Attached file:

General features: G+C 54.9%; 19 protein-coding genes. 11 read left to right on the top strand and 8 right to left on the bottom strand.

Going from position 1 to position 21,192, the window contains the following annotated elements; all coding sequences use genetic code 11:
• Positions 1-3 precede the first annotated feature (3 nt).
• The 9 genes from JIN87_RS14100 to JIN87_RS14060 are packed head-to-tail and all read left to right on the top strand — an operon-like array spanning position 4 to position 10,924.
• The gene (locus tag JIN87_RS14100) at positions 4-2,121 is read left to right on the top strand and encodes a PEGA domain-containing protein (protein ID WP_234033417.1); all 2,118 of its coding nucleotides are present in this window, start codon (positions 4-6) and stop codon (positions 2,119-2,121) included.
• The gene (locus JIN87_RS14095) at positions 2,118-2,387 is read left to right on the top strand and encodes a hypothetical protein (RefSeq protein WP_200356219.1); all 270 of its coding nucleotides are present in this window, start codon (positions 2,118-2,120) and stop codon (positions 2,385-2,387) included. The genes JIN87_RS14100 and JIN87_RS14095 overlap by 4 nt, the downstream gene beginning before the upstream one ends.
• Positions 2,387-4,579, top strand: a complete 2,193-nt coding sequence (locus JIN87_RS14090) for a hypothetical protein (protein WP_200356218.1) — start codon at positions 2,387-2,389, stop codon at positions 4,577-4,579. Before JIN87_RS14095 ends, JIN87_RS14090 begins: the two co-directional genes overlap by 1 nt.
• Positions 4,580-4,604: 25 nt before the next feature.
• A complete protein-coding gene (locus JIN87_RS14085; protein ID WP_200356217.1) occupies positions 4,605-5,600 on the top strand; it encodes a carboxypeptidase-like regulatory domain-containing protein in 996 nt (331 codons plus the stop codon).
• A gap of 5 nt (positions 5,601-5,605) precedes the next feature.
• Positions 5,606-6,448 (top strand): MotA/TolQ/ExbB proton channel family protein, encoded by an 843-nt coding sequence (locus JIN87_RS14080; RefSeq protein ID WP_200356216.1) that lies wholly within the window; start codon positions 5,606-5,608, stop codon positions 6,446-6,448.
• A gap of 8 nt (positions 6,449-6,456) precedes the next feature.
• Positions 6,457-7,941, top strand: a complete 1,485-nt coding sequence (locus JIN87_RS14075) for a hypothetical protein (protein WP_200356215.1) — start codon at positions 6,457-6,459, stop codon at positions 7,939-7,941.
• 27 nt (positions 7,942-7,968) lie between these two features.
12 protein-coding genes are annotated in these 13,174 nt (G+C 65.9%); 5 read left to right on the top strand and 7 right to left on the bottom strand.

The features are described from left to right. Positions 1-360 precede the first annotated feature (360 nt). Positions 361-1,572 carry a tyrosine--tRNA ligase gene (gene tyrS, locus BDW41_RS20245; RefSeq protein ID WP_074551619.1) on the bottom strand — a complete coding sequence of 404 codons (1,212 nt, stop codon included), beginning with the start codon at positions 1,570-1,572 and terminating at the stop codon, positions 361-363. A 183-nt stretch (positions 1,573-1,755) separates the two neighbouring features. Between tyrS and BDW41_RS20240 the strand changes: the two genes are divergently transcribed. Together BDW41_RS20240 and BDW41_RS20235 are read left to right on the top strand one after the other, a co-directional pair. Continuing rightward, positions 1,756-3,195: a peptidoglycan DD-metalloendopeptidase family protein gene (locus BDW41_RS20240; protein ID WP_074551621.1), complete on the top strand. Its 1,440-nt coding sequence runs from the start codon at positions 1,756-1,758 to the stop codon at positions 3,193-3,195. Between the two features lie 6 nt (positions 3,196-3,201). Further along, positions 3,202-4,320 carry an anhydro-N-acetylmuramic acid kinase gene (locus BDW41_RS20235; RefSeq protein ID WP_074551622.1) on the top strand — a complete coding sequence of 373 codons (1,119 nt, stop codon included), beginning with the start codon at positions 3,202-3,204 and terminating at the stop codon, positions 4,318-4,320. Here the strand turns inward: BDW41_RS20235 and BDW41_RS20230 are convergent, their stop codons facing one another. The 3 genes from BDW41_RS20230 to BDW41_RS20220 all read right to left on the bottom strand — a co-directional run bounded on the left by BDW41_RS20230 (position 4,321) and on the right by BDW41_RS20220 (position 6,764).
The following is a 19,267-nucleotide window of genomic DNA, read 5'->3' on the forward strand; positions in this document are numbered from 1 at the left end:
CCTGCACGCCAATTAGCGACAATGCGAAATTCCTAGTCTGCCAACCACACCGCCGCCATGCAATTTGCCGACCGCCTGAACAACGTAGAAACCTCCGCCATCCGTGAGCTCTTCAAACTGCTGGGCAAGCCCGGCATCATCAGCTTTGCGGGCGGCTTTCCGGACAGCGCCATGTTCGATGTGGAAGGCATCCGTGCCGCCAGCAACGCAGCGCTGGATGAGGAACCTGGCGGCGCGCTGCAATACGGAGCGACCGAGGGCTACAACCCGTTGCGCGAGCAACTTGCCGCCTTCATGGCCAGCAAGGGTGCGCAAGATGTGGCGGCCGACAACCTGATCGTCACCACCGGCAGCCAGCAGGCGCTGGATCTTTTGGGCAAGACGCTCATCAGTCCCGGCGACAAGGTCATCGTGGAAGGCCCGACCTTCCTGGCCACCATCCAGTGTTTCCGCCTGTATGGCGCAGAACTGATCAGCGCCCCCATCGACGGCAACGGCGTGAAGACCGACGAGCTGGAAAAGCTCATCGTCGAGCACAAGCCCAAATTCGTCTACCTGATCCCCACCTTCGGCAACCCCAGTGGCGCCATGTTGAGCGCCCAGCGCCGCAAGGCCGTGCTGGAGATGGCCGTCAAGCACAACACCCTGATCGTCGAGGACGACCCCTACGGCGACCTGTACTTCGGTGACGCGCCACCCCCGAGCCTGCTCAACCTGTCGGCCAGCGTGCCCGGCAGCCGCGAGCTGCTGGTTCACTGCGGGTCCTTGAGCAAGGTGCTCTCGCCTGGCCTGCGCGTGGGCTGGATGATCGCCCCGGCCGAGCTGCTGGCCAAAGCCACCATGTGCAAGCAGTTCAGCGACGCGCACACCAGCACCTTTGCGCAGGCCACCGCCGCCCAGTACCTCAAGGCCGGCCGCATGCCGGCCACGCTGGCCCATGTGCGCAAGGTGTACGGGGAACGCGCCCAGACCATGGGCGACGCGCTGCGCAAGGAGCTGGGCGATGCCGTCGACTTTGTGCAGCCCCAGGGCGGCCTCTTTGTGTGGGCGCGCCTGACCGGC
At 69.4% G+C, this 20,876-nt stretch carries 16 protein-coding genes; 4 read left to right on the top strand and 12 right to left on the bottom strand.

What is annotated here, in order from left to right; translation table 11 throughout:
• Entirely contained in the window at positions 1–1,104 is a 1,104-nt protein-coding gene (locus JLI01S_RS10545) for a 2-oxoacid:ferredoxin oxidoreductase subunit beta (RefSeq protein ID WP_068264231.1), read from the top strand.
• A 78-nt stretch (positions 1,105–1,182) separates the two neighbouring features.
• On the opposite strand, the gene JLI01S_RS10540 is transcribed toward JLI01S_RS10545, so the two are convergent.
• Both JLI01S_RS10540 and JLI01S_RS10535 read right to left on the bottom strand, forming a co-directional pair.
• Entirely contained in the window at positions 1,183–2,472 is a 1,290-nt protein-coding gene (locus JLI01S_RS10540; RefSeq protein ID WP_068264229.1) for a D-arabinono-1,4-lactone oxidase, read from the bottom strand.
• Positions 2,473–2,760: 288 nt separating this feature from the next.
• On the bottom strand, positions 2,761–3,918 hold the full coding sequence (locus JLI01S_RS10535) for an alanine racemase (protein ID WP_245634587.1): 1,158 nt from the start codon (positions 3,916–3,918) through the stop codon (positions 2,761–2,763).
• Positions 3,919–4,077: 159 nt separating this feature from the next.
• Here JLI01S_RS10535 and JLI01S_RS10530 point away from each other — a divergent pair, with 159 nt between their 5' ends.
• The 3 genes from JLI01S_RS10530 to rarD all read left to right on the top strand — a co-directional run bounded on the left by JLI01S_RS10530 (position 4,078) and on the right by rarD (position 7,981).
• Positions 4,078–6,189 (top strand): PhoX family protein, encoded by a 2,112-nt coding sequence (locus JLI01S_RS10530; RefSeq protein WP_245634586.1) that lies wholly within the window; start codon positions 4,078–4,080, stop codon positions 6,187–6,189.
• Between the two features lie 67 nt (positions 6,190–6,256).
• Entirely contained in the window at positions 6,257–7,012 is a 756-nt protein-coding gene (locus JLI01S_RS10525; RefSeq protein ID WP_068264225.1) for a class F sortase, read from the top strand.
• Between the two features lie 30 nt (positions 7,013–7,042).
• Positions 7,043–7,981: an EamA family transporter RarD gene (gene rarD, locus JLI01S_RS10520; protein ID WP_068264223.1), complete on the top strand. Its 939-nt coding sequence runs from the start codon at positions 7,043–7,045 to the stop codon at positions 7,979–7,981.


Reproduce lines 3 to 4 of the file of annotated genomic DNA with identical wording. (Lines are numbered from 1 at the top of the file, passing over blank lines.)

• Positions 1-3 precede the first annotated feature (3 nt).
• The 9 genes from JIN87_RS14100 to JIN87_RS14060 are packed head-to-tail and all read left to right on the top strand — an operon-like array spanning position 4 to position 10,924.